The ‘green agenda’ is radically influencing driving attitudes of young people aged 17-24.

This is the conclusion based on the results of a new survey by IAM RoadSmart. One surprising consequence is that young people are looking to learn to drive in an automatic rather than manual gearbox car.

Switched on

The ban of new petrol and diesel vehicle sales from 2030 has certainly boosted the change to electric vehicles (EVs). It is the absence of manual gearboxes in EVs that has prompted 61% of the 1,000 young drivers surveyed to tell IAM RoadSmart that they plan to apply for an automatic-only driving licence.

The green agenda is also translating into expected buying behaviours. Of the respondents, 81% state they are likely to purchase an electric vehicle as their next car.  Only a very small number (5%) declared they were very unlikely to purchase an electric vehicle.

Interestingly, the survey also revealed more about the prospective purchasing style. 51% 0f younger drivers say that when it comes to buying a new car, they will save the money and pay upfront. Only 17% state they would use car finance, with just 10% in favour of getting a bank loan.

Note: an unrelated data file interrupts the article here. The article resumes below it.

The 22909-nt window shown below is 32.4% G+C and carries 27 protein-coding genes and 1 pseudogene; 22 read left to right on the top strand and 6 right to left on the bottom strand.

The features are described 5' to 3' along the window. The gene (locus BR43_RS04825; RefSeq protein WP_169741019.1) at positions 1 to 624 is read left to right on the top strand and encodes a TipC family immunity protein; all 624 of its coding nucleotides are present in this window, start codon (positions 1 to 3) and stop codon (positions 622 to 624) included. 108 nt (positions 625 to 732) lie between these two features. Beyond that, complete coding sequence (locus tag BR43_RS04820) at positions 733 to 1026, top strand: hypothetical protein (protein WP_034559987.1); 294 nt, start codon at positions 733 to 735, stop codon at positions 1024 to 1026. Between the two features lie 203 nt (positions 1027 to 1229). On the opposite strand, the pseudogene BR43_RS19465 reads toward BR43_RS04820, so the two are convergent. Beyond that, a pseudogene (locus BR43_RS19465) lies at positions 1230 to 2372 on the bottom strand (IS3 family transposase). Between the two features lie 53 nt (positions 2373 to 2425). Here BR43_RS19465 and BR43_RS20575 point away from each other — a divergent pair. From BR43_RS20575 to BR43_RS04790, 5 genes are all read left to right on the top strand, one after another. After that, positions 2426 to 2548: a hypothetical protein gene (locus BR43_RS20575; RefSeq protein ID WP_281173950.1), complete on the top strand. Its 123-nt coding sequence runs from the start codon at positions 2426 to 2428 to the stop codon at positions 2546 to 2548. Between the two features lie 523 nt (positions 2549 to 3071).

Manual labour

“Our research highlights how young people are being proactive, not reactive to climate issues and the changes to the automotive industry set to come by 2030, which is great to see.”

Neil Greig, Director of Policy and Research at IAM RoadSmart believes that “the traditional split between manual and automatic driving licences is becoming less and less relevant to modern motoring”.

He is calling for what he describes as the “artificial distinction” to be ditched when it comes to driving tests. Instead there needs to be  “an overall review of learning to drive that prioritises experience in all traffic conditions over the type of gearbox you have”.

Up to speed

At present, learners need to be fully aware of the current regulations and realities. Manual driving licences continue to provide many more work opportunities and also allow the driver to utilise automatic transmission vehicles.

Many European countries only require a lesson from a professional driver trainer in a manual to ensure drivers can utilise manual gearbox vehicles. They are not required to take a test to convert.

As more petrol and diesel vehicles utilise auto boxes, as well as EVs, there have been a number of calls for driver licensing to better recognise the changing times.

Plugging in

The survey reveals that the acceptance of electric vehicles is charging ahead. So much so that 70% of young people believed that EVs are simpler to charge, compared to filling a traditional fuel tank. They cite similarities to charging a smart phone or tablet as well as safety concerns of liquid fuels.

You can read more about the survey here.